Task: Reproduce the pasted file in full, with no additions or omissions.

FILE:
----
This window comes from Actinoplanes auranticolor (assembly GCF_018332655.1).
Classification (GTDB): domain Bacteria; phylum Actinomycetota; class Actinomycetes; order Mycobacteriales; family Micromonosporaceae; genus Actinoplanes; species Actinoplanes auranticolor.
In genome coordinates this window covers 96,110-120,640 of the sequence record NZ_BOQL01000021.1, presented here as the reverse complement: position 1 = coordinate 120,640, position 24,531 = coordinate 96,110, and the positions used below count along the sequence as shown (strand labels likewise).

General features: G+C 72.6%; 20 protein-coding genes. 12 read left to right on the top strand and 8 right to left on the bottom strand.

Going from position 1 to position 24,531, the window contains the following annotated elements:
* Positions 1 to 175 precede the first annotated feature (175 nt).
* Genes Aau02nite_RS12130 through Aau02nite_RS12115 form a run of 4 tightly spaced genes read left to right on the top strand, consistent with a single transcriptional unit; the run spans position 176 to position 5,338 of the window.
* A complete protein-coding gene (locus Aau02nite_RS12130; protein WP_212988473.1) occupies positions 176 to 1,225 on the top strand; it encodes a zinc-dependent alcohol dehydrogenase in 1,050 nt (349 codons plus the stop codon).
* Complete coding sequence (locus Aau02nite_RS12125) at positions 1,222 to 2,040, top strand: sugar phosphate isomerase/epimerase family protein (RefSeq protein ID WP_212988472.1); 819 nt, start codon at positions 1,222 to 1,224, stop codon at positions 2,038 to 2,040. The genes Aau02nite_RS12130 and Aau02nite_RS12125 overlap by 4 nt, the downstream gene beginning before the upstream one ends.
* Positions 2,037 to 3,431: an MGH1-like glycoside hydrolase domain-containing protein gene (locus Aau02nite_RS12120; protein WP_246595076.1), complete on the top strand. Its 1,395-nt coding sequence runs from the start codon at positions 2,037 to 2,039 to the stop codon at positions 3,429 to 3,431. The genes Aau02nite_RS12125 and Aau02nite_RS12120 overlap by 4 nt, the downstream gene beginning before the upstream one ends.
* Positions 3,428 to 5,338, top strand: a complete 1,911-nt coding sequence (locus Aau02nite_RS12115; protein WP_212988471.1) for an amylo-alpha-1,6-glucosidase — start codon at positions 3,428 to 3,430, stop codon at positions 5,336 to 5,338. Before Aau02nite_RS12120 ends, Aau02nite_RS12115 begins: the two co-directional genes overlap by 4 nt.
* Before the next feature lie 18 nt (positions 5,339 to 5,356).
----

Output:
This window comes from Actinoplanes auranticolor (assembly GCF_018332655.1).
Classification (GTDB): domain Bacteria; phylum Actinomycetota; class Actinomycetes; order Mycobacteriales; family Micromonosporaceae; genus Actinoplanes; species Actinoplanes auranticolor.
In genome coordinates this window covers 96,110-120,640 of the sequence record NZ_BOQL01000021.1, presented here as the reverse complement: position 1 = coordinate 120,640, position 24,531 = coordinate 96,110, and the positions used below count along the sequence as shown (strand labels likewise).

General features: G+C 72.6%; 20 protein-coding genes. 12 read left to right on the top strand and 8 right to left on the bottom strand.

Going from position 1 to position 24,531, the window contains the following annotated elements:
* Positions 1 to 175 precede the first annotated feature (175 nt).
* Genes Aau02nite_RS12130 through Aau02nite_RS12115 form a run of 4 tightly spaced genes read left to right on the top strand, consistent with a single transcriptional unit; the run spans position 176 to position 5,338 of the window.
* A complete protein-coding gene (locus Aau02nite_RS12130; protein WP_212988473.1) occupies positions 176 to 1,225 on the top strand; it encodes a zinc-dependent alcohol dehydrogenase in 1,050 nt (349 codons plus the stop codon).
* Complete coding sequence (locus Aau02nite_RS12125) at positions 1,222 to 2,040, top strand: sugar phosphate isomerase/epimerase family protein (RefSeq protein ID WP_212988472.1); 819 nt, start codon at positions 1,222 to 1,224, stop codon at positions 2,038 to 2,040. The genes Aau02nite_RS12130 and Aau02nite_RS12125 overlap by 4 nt, the downstream gene beginning before the upstream one ends.
* Positions 2,037 to 3,431: an MGH1-like glycoside hydrolase domain-containing protein gene (locus Aau02nite_RS12120; protein WP_246595076.1), complete on the top strand. Its 1,395-nt coding sequence runs from the start codon at positions 2,037 to 2,039 to the stop codon at positions 3,429 to 3,431. The genes Aau02nite_RS12125 and Aau02nite_RS12120 overlap by 4 nt, the downstream gene beginning before the upstream one ends.
* Positions 3,428 to 5,338, top strand: a complete 1,911-nt coding sequence (locus Aau02nite_RS12115; protein WP_212988471.1) for an amylo-alpha-1,6-glucosidase — start codon at positions 3,428 to 3,430, stop codon at positions 5,336 to 5,338. Before Aau02nite_RS12120 ends, Aau02nite_RS12115 begins: the two co-directional genes overlap by 4 nt.
* Before the next feature lie 18 nt (positions 5,339 to 5,356).